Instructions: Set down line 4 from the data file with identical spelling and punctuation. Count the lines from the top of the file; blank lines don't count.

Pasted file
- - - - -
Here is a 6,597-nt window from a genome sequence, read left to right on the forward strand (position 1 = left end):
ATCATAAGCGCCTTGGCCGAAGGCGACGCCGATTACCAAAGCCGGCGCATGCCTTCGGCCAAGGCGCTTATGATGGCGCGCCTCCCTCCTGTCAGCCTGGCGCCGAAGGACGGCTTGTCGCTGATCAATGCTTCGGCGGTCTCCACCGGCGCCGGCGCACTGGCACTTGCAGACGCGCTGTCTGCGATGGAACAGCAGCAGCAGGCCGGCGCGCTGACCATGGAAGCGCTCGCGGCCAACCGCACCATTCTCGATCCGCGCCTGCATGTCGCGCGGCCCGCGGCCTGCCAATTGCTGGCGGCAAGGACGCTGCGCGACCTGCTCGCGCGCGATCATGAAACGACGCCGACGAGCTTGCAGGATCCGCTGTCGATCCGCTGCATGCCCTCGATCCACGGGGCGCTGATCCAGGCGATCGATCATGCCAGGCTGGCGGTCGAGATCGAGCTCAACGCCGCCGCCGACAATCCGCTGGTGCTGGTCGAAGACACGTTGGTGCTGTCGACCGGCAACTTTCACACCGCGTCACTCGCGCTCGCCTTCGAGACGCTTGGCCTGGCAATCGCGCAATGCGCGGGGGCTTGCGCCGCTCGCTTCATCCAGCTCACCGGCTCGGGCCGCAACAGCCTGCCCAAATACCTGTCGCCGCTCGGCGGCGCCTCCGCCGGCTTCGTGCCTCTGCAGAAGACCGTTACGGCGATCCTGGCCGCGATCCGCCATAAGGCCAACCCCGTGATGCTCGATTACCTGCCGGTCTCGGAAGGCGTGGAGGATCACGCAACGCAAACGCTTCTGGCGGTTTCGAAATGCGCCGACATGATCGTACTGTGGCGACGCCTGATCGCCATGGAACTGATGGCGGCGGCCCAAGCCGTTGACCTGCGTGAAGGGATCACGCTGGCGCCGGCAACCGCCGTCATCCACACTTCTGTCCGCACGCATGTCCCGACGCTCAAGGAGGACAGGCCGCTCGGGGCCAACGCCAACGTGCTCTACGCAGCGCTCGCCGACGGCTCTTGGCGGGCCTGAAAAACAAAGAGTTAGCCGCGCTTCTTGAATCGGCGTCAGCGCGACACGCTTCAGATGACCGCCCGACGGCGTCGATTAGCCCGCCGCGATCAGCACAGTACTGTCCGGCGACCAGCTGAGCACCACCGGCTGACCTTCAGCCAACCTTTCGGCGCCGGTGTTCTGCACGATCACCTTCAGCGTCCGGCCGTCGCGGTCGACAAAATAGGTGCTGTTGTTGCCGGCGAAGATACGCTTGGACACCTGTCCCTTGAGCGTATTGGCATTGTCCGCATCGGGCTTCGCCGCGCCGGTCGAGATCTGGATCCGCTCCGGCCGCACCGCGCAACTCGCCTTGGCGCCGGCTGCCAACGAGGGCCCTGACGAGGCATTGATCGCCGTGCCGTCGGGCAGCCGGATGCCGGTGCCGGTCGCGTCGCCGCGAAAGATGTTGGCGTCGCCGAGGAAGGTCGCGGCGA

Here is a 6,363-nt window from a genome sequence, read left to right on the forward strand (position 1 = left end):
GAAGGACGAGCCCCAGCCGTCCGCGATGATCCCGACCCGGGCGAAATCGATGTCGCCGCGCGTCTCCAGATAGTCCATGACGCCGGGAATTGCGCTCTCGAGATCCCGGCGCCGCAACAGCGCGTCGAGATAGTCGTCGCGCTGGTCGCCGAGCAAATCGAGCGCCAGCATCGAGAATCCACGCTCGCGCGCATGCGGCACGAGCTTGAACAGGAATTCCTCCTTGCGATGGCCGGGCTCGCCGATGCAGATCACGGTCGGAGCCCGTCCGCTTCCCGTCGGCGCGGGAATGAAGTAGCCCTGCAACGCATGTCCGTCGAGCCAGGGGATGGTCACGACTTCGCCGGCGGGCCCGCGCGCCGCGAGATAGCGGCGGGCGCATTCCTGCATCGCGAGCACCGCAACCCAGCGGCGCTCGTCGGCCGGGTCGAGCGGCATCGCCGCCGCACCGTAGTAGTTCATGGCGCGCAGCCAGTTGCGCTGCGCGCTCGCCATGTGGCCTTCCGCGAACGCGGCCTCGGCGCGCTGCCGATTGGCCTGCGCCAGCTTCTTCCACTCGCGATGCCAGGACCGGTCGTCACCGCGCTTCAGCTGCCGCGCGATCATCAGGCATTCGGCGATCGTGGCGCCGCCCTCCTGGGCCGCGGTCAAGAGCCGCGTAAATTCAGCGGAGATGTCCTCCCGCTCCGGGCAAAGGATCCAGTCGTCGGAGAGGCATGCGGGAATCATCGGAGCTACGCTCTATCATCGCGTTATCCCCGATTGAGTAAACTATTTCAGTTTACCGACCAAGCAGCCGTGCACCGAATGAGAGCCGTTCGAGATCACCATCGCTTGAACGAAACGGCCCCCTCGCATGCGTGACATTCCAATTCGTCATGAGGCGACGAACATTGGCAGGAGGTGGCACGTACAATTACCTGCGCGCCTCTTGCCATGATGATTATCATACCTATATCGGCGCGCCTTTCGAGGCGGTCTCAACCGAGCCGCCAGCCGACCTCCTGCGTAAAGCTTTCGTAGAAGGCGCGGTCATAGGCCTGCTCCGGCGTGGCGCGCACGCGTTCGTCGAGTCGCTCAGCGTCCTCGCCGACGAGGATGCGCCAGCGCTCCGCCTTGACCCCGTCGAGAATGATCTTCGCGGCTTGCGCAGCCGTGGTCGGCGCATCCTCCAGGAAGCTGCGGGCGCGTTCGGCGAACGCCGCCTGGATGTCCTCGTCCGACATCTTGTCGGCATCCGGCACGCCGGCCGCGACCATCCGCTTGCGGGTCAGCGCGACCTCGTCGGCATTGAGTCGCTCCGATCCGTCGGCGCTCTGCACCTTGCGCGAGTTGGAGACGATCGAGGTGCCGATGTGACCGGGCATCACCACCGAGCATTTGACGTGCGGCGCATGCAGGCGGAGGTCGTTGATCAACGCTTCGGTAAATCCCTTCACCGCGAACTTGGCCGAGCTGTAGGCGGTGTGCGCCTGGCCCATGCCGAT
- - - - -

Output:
GAAGGACGAGCCCCAGCCGTCCGCGATGATCCCGACCCGGGCGAAATCGATGTCGCCGCGCGTCTCCAGATAGTCCATGACGCCGGGAATTGCGCTCTCGAGATCCCGGCGCCGCAACAGCGCGTCGAGATAGTCGTCGCGCTGGTCGCCGAGCAAATCGAGCGCCAGCATCGAGAATCCACGCTCGCGCGCATGCGGCACGAGCTTGAACAGGAATTCCTCCTTGCGATGGCCGGGCTCGCCGATGCAGATCACGGTCGGAGCCCGTCCGCTTCCCGTCGGCGCGGGAATGAAGTAGCCCTGCAACGCATGTCCGTCGAGCCAGGGGATGGTCACGACTTCGCCGGCGGGCCCGCGCGCCGCGAGATAGCGGCGGGCGCATTCCTGCATCGCGAGCACCGCAACCCAGCGGCGCTCGTCGGCCGGGTCGAGCGGCATCGCCGCCGCACCGTAGTAGTTCATGGCGCGCAGCCAGTTGCGCTGCGCGCTCGCCATGTGGCCTTCCGCGAACGCGGCCTCGGCGCGCTGCCGATTGGCCTGCGCCAGCTTCTTCCACTCGCGATGCCAGGACCGGTCGTCACCGCGCTTCAGCTGCCGCGCGATCATCAGGCATTCGGCGATCGTGGCGCCGCCCTCCTGGGCCGCGGTCAAGAGCCGCGTAAATTCAGCGGAGATGTCCTCCCGCTCCGGGCAAAGGATCCAGTCGTCGGAGAGGCATGCGGGAATCATCGGAGCTACGCTCTATCATCGCGTTATCCCCGATTGAGTAAACTATTTCAGTTTACCGACCAAGCAGCCGTGCACCGAATGAGAGCCGTTCGAGATCACCATCGCTTGAACGAAACGGCCCCCTCGCATGCGTGACATTCCAATTCGTCATGAGGCGACGAACATTGGCAGGAGGTGGCACGTACAATTACCTGCGCGCCTCTTGCCATGATGATTATCATACCTATATCGGCGCGCCTTTCGAGGCGGTCTCAACCGAGCCGCCAGCCGACCTCCTGCGTAAAGCTTTCGTAGAAGGCGCGGTCATAGGCCTGCTCCGGCGTGGCGCGCACGCGTTCGTCGAGTCGCTCAGCGTCCTCGCCGACGAGGATGCGCCAGCGCTCCGCCTTGACCCCGTCGAGAATGATCTTCGCGGCTTGCGCAGCCGTGGTCGGCGCATCCTCCAGGAAGCTGCGGGCGCGTTCGGCGAACGCCGCCTGGATGTCCTCGTCCGACATCTTGTCGGCATCCGGCACGCCGGCCGCGACCATCCGCTTGCGGGTCAGCGCGACCTCGTCGGCATTGAGTCGCTCCGATCCGTCGGCGCTCTGCACCTTGCGCGAGTTGGAGACGATCGAGGTGCCGATGTGACCGGGCATCACCACCGAGCATTTGACGTGCGGCGCATGCAGGCGGAGGTCGTTGATCAACGCTTCGGTAAATCCCTTCACCGCGAACTTGGCCGAGCTGTAGGCGGTGTGCGCCTGGCCCATGCCGAT